United States: Don't Let Your "Safety Minutes" Become Routine.

Many companies open certain meetings with a "Safety Minute." Often, the home office develops weekly or daily Safety Minutes for crews to use at pre-work meetings. Ideally, the Company's leadership requires other meetings to open with a Safety Minute. Some companies mandate that all meetings open with a Safety Minute. Given our society's fixation with meetings, we could be talking about a great many Safety Minutes.

These Safety Minutes are different from Tool Box Talks or similar daily or weekly efforts that may be used to convey more detailed training or refresh employees on issues involving Lock Out, Fall Protection, PPE, etc. We're focusing on behavior and habit.

Routine is the Enemy.

The problem with many safety efforts is that they become routine and are carried out without much contemplation. We've all seen pencil-whipped Daily Inspection forms, Site Safety Analysis and Daily Log entries.

Safety Minutes are designed to make one pause and think about safety. Yes, we want to emphasize a specific topic, but the goal is to get employees to be mindful of safety and to inculcate safety into that day's actions. We are not looking for rote compliance.

Got to Start at the Top.

All safety efforts seem to lead back to top Company leadership backing and setting an example. Management makes actions important that are important to their boss. And employees unerring recognize when a safety effort is an orphan un-championed by top leadership. Why bother?

So it has been a pleasure in recent weeks to work with a sophisticated national specialty contractor who's CEO opens all of our strategy meetings by either offering a Safety Minute or by asking managers in attendance to do so. Attendees range from the Chairman to Division Leaders, Safety Leadership and the VP of HR.

Focus on Safe Behaviors at Home and at Work.

The Safety Minutes proffered by the CEO are focused on behavior outside of work, a focus with which I heartily concur. We can't limit our focus to the workplace and draw an artificial boundary between work and home life. In order to get employees (and ourselves) to instinctively and continuously think about how to safely do their jobs, we must address habits and even muscular memory. We're trying to create "good" habits.

One meeting's Safety Minute focused on safely using ladders at home. I cannot possibly be the only professional in the safety universe who has cut corners on ladder placement when cleaning gutters and almost met my maker ... or an angry wife if I survived. The CEO asked about whether I was requiring contractors working at my home to properly tie off and work safely. I responded that my contractor was quite good but that I had shocked him by correcting some scaffolding set-up.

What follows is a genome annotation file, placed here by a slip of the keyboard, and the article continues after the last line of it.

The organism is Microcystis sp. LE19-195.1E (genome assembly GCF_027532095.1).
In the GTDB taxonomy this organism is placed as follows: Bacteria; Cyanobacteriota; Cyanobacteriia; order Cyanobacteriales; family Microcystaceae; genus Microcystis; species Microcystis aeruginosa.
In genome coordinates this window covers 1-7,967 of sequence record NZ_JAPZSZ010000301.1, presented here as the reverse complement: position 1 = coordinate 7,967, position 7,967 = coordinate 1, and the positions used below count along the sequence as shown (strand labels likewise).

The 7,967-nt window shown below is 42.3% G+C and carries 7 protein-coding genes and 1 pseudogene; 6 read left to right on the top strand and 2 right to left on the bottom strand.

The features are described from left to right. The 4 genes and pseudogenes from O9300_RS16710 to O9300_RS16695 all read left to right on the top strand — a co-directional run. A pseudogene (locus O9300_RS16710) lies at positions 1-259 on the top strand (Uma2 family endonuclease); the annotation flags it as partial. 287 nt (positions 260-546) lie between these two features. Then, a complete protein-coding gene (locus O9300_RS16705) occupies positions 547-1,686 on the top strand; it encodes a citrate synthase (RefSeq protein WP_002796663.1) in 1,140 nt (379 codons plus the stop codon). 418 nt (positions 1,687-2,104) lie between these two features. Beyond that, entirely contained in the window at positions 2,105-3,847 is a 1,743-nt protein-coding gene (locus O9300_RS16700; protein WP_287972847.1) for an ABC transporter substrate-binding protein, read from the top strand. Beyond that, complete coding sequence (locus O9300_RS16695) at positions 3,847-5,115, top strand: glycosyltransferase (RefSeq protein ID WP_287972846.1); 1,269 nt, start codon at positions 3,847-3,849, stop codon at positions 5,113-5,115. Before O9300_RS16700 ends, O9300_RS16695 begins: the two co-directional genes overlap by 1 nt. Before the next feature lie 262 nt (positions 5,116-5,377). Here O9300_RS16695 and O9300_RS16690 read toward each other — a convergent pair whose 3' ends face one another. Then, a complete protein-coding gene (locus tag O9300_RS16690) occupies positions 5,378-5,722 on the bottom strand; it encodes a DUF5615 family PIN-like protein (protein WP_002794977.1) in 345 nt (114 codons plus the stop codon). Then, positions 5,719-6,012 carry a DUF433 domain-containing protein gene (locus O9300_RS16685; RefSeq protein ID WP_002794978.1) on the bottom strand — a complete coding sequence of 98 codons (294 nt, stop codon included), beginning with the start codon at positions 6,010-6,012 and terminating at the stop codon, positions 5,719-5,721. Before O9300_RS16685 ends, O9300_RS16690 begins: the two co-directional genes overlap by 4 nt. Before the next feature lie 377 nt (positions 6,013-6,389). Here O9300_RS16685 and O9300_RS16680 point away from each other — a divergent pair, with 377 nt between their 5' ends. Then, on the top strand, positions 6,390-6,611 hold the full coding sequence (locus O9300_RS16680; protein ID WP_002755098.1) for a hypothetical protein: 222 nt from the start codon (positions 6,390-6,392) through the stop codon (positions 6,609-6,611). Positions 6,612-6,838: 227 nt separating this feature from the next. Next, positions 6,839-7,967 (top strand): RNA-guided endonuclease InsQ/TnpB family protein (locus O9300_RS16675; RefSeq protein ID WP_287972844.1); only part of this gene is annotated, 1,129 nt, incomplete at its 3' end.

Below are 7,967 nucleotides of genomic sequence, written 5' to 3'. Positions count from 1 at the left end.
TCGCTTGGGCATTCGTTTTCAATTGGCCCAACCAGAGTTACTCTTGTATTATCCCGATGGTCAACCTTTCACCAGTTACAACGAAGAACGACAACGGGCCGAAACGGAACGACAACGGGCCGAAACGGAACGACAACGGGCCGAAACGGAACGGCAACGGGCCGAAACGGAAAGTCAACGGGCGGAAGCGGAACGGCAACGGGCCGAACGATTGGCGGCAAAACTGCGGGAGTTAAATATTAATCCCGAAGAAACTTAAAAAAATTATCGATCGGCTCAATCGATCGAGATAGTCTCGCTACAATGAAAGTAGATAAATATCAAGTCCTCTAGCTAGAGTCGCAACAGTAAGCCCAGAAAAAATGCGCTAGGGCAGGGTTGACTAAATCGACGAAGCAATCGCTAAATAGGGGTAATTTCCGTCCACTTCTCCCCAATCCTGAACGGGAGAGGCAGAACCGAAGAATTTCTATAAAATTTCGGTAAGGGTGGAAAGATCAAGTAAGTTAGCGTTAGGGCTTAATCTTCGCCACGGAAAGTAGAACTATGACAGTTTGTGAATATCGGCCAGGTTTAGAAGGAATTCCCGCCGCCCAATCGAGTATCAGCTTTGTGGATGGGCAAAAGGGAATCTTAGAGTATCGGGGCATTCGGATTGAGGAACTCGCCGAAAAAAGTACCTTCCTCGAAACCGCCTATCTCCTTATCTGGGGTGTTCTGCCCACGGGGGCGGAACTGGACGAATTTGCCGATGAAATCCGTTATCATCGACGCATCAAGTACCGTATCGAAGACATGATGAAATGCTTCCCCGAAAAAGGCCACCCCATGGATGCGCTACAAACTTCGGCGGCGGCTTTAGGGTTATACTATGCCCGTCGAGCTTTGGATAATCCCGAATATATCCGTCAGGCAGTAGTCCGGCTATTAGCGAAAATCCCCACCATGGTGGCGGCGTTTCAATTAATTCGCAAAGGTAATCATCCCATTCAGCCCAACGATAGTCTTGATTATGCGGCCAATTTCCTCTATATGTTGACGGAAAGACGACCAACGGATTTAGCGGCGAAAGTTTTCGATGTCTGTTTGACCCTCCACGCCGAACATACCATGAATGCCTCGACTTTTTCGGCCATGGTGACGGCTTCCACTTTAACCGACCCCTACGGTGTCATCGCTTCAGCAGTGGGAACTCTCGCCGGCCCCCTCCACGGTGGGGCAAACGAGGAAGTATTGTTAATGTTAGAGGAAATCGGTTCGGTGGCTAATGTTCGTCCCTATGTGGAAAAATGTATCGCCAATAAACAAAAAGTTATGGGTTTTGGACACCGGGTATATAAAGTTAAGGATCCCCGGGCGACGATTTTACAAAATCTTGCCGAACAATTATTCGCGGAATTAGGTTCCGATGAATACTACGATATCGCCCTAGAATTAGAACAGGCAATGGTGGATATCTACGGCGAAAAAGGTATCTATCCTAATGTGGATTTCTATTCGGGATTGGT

Another day, the head of Labor Relations and Safety talked about the dangers caused by wet roads as Fall approaches and we encounter slippery leaves on the roads. I'd suggest that a company could do Safety Minutes on vehicle issues for months without exhausting the topics. Some of my safest clients have still been rocked by the loss of valued employees in off duty accidents. The number of workplace deaths pales in comparison to deaths on the road.

Make it Personal.

With my background in fighting and experience dealing with workplace security and violence, I'd inevitably bring up security concerns in day-to-day life. After all, I paid for my wife and some female protégés to attend two-days of self-defense training. Women enjoy and often excel in hard realistic self-defense training. If you provide this training, watch how the women strike and kick the hapless "assailant" in drills. The "enthusiasm" with which woman wail on the faux assailant will bring home to you that almost every woman knows of someone who has been assaulted or harmed. Ideally, provide refresher training – sound familiar? You want to instill situational awareness and muscle memory on a few simple but effective responses. Much like our safety training.

And people like stories to which they can relate, especially if the storyteller did something foolish and used their own adventures for a teachable moment.

Safety Minutes and Texts.

One manufacturing client's safety personnel conduct walk arounds throughout the week and text observations to every supervisor with a cell phone. Each day, the supervisors receive an observation of a problem and are required to themselves devise a Safety Minute based on that hazard.

Challenge Frontline Supervision.

We underestimate the ability of frontline supervisors to customize and personalize Safety Minutes, Tool Box talks, or weekly refresher training. If the supervisors are uncomfortable with this approach, work with them, provide examples and support. We should be providing this sort of mentorship on many subjects, but we're so busy that such development falls through. The lack of practical training and mentorship of frontline supervisors is probably the main cause of discrimination claims and union drives.

I read a quote in a 2014 Safety and Health Magazine article which summed up the problem:

"I had an uncle who was a timber faller for many years. After he retired, I remember him telling my father, 'I worked for this company for 35 years, and they hired me from the neck down. They could have had the rest if they'd just asked.'"

I have not written anything unique. Many of you know a great deal about developing Safety Minutes and their role in developing a sound safety culture. Nevertheless, I see far more sloppy jobs with Safety Minutes than effective employment. And hey, we all need to be reminded to refresh and spice things up!


The content of this article is intended to provide a general guide to the subject matter. Specialist advice should be sought about your specific circumstances.

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